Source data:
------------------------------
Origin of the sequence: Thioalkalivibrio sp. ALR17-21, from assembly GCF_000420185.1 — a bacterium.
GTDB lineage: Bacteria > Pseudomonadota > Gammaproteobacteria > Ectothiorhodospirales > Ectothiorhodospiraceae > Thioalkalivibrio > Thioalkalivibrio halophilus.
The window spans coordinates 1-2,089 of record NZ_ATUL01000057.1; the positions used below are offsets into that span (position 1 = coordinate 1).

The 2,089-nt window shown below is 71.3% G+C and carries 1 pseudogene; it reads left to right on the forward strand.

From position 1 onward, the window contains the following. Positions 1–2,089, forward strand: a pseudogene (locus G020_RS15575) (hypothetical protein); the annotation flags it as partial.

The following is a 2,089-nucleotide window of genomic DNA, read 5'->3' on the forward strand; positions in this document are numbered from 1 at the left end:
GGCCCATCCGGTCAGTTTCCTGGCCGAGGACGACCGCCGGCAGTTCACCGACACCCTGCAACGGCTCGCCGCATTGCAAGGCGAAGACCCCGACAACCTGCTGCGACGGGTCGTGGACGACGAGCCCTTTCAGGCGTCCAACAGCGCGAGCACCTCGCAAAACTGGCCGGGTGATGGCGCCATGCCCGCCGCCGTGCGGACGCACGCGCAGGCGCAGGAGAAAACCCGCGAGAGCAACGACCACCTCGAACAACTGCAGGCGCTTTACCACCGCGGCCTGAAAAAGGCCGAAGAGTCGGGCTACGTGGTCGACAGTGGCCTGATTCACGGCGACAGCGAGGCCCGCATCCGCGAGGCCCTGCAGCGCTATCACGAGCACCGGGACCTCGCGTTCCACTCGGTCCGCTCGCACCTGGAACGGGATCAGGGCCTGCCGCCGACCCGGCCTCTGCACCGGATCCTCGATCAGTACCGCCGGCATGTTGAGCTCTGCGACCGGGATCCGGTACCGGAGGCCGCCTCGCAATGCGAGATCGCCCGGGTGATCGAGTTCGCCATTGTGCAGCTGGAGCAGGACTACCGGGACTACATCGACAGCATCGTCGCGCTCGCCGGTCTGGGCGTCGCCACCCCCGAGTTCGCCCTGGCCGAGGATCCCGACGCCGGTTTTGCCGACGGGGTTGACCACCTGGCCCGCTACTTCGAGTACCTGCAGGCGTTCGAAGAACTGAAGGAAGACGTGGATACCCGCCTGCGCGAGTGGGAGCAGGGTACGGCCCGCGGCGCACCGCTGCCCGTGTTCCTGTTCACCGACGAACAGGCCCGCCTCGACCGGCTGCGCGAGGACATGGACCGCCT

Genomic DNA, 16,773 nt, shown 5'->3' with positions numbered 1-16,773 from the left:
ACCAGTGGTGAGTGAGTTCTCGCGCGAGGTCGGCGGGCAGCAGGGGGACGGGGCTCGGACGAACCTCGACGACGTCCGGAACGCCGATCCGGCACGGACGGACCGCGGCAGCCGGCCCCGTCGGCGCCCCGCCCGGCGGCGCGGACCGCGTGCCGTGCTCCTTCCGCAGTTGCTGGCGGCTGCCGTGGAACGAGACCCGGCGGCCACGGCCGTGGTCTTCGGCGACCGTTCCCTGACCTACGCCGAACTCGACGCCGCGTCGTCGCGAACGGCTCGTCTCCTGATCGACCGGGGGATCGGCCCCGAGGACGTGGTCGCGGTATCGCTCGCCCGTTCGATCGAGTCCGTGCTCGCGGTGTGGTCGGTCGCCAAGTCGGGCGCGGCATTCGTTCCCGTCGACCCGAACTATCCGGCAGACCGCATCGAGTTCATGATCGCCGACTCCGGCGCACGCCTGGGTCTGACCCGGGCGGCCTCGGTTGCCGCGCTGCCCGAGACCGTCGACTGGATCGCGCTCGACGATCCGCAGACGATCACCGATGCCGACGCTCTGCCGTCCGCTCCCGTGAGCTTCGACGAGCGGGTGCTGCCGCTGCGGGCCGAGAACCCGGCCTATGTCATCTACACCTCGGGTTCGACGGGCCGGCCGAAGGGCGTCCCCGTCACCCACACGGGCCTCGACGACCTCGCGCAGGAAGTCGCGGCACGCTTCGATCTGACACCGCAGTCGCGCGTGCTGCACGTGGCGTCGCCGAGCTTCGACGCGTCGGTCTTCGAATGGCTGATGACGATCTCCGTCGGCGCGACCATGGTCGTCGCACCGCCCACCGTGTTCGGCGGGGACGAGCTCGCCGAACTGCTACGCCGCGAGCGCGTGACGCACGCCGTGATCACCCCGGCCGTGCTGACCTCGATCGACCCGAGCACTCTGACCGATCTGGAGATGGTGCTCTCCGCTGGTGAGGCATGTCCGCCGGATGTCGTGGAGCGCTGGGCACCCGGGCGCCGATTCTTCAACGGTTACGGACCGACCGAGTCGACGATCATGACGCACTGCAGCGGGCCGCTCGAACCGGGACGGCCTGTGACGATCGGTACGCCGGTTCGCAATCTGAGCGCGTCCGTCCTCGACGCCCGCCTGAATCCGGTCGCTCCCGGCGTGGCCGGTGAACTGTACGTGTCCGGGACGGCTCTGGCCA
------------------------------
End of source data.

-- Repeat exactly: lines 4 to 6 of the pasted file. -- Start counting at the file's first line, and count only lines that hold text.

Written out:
The 2,089-nt window shown below is 71.3% G+C and carries 1 pseudogene; it reads left to right on the forward strand.

From position 1 onward, the window contains the following. Positions 1–2,089, forward strand: a pseudogene (locus G020_RS15575) (hypothetical protein); the annotation flags it as partial.

The following is a 2,089-nucleotide window of genomic DNA, read 5'->3' on the forward strand; positions in this document are numbered from 1 at the left end: